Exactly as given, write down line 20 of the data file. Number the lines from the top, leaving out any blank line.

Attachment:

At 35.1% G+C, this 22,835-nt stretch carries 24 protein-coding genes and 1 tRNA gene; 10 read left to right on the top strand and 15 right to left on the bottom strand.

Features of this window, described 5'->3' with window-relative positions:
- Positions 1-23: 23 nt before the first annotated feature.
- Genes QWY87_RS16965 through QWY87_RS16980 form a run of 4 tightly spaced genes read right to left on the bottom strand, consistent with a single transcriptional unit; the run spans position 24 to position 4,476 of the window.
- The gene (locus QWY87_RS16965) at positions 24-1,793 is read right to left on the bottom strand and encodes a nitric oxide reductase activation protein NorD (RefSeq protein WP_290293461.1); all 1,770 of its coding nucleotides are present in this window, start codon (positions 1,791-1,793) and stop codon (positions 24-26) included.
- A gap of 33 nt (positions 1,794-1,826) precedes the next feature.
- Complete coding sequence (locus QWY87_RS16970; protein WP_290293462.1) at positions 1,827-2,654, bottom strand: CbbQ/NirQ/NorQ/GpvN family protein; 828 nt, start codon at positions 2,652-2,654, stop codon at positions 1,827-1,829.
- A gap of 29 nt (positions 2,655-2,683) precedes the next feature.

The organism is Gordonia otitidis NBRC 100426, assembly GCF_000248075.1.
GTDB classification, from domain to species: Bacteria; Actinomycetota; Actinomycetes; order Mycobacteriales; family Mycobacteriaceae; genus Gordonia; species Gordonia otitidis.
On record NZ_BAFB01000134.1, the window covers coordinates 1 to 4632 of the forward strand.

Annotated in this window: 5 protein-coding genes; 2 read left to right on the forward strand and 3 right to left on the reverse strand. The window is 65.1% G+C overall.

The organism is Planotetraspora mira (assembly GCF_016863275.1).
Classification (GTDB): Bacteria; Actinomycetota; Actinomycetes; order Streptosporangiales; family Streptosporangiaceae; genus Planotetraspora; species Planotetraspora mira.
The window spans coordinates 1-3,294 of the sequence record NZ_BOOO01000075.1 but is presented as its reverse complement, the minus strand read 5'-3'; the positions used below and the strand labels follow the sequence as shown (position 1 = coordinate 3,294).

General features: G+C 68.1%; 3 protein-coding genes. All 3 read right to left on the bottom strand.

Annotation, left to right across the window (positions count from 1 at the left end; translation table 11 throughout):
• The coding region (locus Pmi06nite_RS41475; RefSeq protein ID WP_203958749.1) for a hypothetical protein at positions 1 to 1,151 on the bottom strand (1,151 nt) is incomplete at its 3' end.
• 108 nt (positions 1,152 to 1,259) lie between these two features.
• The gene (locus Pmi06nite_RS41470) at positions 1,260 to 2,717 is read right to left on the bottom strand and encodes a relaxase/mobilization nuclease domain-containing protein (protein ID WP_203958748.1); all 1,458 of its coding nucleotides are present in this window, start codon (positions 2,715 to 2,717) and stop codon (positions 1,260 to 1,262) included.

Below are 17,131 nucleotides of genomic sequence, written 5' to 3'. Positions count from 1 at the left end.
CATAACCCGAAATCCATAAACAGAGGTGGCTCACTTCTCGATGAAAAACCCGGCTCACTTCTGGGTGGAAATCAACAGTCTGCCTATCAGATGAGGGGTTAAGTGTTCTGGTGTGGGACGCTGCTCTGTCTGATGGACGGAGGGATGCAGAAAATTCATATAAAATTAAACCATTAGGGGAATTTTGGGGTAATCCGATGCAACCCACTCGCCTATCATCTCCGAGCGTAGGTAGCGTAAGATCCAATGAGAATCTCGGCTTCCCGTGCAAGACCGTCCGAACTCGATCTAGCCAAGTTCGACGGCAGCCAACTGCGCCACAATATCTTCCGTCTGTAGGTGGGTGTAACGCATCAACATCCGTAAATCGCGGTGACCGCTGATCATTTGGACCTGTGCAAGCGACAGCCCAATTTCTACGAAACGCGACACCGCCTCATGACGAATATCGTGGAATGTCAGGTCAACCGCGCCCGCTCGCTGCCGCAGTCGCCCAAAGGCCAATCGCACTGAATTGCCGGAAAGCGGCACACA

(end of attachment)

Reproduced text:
• The gene (locus Pmi06nite_RS41470) at positions 1,260 to 2,717 is read right to left on the bottom strand and encodes a relaxase/mobilization nuclease domain-containing protein (protein ID WP_203958748.1); all 1,458 of its coding nucleotides are present in this window, start codon (positions 2,715 to 2,717) and stop codon (positions 1,260 to 1,262) included.